A rotating flywheel with radius r is spinning with initial angular velocity 'w' and has moment of inertia 'Ic' whose axis of rotation is in the vertical direction. Another cylinder is placed on top of it with no initial angular velocity, radius r, and moment of inertia 5*Ic. The two cylinders' faces have coefficient of friction 'mu'. Eventually, the cylinders both rotate without slip as one.
I'm trying to determine the equation for the energy lost due to friction. I have a handle on the rest of the equation (conservation of momentum, energy balance), but I'm having trouble adapting the typical linear equation for friction energy (U_f = mu*Int(F_normal*dx)) to a rotational setup. Would the dx in the previous equation become r*dr*d(theta), in which theta is the amount of rotation traversed before no slip?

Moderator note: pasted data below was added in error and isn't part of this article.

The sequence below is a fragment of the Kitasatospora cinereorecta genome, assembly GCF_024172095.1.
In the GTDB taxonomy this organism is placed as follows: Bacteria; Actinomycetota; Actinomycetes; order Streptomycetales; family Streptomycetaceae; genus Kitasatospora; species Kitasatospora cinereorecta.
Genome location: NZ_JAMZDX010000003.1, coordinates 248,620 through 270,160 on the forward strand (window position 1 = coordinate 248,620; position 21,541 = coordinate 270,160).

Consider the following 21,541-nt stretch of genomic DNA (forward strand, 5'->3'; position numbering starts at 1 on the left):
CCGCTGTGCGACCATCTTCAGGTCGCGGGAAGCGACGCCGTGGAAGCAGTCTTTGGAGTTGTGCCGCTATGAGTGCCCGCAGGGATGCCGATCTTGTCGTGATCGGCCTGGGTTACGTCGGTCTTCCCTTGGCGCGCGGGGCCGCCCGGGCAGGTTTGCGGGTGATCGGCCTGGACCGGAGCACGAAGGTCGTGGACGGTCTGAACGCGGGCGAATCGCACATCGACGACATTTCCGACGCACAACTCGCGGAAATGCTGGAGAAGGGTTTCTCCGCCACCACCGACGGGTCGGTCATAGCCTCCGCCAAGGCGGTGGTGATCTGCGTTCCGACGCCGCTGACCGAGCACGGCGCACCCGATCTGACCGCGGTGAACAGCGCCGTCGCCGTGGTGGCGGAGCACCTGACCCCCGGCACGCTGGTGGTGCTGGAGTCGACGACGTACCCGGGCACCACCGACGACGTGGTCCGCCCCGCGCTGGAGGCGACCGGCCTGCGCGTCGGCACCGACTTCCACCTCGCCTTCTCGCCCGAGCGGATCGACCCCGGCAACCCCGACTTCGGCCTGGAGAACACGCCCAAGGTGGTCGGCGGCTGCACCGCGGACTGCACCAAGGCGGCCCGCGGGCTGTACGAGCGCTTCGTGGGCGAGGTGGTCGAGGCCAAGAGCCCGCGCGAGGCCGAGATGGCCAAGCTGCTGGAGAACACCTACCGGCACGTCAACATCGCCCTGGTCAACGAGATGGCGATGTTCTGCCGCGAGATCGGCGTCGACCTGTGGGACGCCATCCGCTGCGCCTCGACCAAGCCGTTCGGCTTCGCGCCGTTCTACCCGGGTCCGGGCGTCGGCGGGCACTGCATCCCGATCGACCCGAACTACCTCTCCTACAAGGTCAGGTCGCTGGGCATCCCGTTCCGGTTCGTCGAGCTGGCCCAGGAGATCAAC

Clarification: the curved surfaces are not in contact with each other, but the top faces such that the axes of rotation are not just parallel but coincident.
The Attempt at a Solution